Two new polls say that one in four respondents believe that President Obama is a Muslim. This, combined with the current flap over a proposed Muslim community center in lower Manhattan, raises the question: is calling someone Muslim a code for saying "I don't like you?"
Asked in a Time magazine poll whether the president is a Muslim or a Christian, 24 percent of respondents said Muslim, and 47 percent said Christian.
A separate Pew poll released Thursday (Aug. 19) found that 18 percent of Americans think President Obama is a Muslim. A full 43 percent of Americans—across lines of race, political party and religion—don’t know what faith he follows.
Perhaps most strikingly, the number of Americans who believe Obama is a Muslim has increased over the last 18 months, while fewer believe that he’s a Christian. The percentage of Americans who could identify Obama as a Christian has dropped from 48 percent to 34 percent, according to the Pew poll.
Experts pointed to a number of possible explanations, but one quickly rose to the top: The candidate who discovered Christian faith in a Chicago black church has rarely been seen leaving the White House for Sunday services.
Cathy Lynn Grossman blogs at USA Today's Faith and Reason:
Jeffrey Weiss, blogging at Politics Daily, called up Jason Reifler, a political science professor at Georgia State University who co-authored a paper on "The Effects of Semantics and Social Desirability in Correcting the Obama Muslim Myth."Reifler offered a possible explanation for the growing number of people who say Obama is Muslim: It's code for "I don't like Obama." Some of them, he said, may neither know or care much about Obama's religion. But they know they don't much like Islam. And they don't much like Obama. So when a pollster gives them the chance to toss a public opinion stink bomb, they take the shot.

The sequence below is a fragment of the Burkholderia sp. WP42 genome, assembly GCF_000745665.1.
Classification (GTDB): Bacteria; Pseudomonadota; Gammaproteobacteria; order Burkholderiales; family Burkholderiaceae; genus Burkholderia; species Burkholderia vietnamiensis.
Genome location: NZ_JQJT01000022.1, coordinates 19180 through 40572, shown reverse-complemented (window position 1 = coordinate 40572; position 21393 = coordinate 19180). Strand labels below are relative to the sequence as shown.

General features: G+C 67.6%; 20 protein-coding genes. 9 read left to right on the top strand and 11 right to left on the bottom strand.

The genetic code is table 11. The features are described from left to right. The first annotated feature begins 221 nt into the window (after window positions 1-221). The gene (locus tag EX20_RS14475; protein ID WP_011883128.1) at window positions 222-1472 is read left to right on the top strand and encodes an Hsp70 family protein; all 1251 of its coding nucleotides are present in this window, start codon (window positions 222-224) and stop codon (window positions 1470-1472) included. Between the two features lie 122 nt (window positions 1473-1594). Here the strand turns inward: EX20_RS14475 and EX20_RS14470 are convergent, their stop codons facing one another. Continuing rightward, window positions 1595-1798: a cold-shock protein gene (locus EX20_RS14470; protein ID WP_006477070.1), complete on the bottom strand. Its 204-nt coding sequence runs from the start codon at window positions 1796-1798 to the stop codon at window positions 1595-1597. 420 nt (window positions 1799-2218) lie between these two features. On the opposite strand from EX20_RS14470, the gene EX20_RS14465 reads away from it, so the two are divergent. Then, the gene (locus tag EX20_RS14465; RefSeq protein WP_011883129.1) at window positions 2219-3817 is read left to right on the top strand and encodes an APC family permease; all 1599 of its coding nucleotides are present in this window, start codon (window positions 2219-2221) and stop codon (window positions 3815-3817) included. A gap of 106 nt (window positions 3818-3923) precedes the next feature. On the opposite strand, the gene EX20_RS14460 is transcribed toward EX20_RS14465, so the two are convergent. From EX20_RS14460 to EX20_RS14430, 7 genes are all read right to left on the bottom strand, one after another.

"How much is that they really believe those things and how much is an opportunity to say something bad about him? We can't get inside their heads," Reifler said.
Has the M-word has lost its moorings in common political discussion in America the same way that Fundamentalist (which once had a clear, specific religious definition) came to be a pejorative term in common use?
Maybe it is because we don't have a lot of images of the Obama's attending church, some people speculate. The RNS report and the USA blog both point out that “... we don’t see a lot of pictures of him attending a house of worship ... ” but this is not a new phenomenon among US Presidents, even the most outwardly religious.
As president, Obama has addressed his faith occasionally, telling how he and other Christians “glory in the promise of redemption in the resurrection” at an Easter prayer breakfast last April, or telling the National Prayer Breakfast in February, “I assure you I’m praying a lot these days.”
Obama had planned to attend “a number of different churches” in Washington, but the Obamas have visited only a few, including St. John’s Episcopal Church near the White House, two historically black Baptist congregations in Washington, and the Washington National Cathedral for an inauguration
All of which is to say that is probably not about religion, but more about politics. RNS continues:
Observers said the findings may have less to do with Obama and more to do with opponents who skillfully used the media—especially the Internet—to spread misinformation about the president.
Sally Steenland, a senior policy adviser to the Faith and Public Policy Initiative at the Center for American Progress think tank, said it’s important for people of all parties to be responsible about telling the truth.
“Do any of us want to live in a country, or do we want to be voting, on the basis of made-up reality?” she said. “This is a pollution of democracy.”
The Rev. Cheryl Townsend Gilkes, a professor of African-American studies and sociology at Colby College, said trying to fix the misperceptions could be a “difficult strategy” and “problematic” for the White House.
“I think sincerity in terms of his relationship with God is more important than trying to move poll numbers around religion,” she said.